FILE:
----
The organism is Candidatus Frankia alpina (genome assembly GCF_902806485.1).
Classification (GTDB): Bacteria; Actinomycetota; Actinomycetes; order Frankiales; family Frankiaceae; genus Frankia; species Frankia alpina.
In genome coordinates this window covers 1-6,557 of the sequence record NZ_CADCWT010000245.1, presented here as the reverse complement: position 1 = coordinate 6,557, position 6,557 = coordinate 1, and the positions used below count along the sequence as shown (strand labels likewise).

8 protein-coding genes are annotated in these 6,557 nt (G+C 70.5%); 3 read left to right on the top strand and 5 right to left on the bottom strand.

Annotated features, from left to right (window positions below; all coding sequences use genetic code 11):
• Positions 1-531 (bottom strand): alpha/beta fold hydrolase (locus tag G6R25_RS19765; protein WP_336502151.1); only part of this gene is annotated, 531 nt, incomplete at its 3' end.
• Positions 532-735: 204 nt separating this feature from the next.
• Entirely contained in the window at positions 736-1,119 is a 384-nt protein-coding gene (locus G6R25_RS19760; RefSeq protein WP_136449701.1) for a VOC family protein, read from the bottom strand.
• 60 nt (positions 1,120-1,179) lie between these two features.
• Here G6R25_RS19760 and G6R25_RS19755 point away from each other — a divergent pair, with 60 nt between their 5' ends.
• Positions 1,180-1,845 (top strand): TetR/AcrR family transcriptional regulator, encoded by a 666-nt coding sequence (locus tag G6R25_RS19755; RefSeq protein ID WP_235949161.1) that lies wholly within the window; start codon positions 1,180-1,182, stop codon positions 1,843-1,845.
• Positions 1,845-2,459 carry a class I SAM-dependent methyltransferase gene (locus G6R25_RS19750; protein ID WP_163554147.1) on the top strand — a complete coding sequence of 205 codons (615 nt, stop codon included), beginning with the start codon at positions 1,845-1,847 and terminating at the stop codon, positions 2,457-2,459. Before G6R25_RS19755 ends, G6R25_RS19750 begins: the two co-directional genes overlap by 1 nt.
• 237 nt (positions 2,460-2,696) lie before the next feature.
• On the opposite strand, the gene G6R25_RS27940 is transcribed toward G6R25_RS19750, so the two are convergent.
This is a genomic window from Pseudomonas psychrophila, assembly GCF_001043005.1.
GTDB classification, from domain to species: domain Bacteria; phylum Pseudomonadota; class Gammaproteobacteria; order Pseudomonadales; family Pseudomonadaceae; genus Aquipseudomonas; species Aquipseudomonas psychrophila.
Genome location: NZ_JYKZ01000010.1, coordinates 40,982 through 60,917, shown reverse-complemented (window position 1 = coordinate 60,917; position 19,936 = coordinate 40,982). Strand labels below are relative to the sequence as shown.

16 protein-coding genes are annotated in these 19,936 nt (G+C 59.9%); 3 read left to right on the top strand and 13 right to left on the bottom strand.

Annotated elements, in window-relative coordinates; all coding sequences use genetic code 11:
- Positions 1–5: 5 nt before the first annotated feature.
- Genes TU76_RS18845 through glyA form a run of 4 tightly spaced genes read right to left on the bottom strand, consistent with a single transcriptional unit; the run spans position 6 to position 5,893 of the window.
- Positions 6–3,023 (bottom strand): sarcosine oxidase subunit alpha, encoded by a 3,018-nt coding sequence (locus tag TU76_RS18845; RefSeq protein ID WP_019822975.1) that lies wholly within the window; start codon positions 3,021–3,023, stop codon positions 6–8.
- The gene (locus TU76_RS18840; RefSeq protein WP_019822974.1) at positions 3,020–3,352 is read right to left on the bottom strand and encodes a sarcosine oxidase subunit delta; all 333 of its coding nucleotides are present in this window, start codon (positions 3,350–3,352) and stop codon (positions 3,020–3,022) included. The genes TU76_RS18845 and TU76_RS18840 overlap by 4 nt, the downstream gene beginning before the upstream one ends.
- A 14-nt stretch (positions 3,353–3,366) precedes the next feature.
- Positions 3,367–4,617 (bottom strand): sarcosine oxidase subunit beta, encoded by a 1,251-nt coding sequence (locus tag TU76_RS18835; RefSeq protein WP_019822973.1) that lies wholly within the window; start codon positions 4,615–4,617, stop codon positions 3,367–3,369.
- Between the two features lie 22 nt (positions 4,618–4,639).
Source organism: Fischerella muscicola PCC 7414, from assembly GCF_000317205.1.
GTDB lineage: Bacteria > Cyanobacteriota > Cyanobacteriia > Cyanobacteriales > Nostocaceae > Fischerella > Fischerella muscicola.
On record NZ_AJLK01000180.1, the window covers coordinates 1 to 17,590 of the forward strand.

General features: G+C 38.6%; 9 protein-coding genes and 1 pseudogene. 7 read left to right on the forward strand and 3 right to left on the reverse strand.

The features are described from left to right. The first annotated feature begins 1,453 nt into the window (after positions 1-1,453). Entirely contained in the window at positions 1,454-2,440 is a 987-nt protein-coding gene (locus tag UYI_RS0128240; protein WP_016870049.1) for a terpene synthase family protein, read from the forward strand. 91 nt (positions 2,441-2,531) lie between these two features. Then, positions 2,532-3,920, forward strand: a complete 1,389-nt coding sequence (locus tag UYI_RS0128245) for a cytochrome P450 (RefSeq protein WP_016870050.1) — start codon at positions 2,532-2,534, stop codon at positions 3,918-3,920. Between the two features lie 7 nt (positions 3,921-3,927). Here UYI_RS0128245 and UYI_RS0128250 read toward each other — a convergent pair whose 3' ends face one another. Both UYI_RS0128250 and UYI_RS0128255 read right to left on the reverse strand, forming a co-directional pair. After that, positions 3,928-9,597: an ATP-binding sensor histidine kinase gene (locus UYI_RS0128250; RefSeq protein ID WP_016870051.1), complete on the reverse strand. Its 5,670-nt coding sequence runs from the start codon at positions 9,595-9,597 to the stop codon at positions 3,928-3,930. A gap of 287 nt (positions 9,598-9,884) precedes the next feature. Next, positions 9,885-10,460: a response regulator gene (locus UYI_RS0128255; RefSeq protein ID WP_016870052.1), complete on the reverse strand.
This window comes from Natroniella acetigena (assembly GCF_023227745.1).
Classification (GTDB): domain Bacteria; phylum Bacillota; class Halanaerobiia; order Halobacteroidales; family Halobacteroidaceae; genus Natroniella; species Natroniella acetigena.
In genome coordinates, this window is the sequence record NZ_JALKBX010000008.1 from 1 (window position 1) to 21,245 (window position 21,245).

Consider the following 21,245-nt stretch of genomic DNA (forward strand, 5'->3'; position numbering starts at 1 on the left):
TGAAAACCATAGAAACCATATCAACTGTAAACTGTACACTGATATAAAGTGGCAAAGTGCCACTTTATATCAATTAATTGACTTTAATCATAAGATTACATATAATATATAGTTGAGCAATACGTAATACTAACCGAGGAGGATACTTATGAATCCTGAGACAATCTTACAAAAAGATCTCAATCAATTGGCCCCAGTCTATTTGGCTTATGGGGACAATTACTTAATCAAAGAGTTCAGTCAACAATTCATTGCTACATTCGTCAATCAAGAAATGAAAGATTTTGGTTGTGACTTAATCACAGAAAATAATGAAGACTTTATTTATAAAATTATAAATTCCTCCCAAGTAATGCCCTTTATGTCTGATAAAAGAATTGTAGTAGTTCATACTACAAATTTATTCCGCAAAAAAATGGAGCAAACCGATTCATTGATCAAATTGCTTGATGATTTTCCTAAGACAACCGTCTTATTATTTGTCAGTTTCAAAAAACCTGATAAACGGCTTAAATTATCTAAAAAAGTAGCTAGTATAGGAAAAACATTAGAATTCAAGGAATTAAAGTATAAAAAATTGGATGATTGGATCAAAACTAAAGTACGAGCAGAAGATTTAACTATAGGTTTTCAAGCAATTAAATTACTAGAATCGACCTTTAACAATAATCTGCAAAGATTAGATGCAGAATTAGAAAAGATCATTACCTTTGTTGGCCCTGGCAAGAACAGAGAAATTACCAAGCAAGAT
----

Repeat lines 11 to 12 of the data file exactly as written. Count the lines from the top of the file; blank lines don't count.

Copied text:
• Positions 1,180-1,845 (top strand): TetR/AcrR family transcriptional regulator, encoded by a 666-nt coding sequence (locus tag G6R25_RS19755; RefSeq protein ID WP_235949161.1) that lies wholly within the window; start codon positions 1,180-1,182, stop codon positions 1,843-1,845.
• Positions 1,845-2,459 carry a class I SAM-dependent methyltransferase gene (locus G6R25_RS19750; protein ID WP_163554147.1) on the top strand — a complete coding sequence of 205 codons (615 nt, stop codon included), beginning with the start codon at positions 1,845-1,847 and terminating at the stop codon, positions 2,457-2,459. Before G6R25_RS19755 ends, G6R25_RS19750 begins: the two co-directional genes overlap by 1 nt.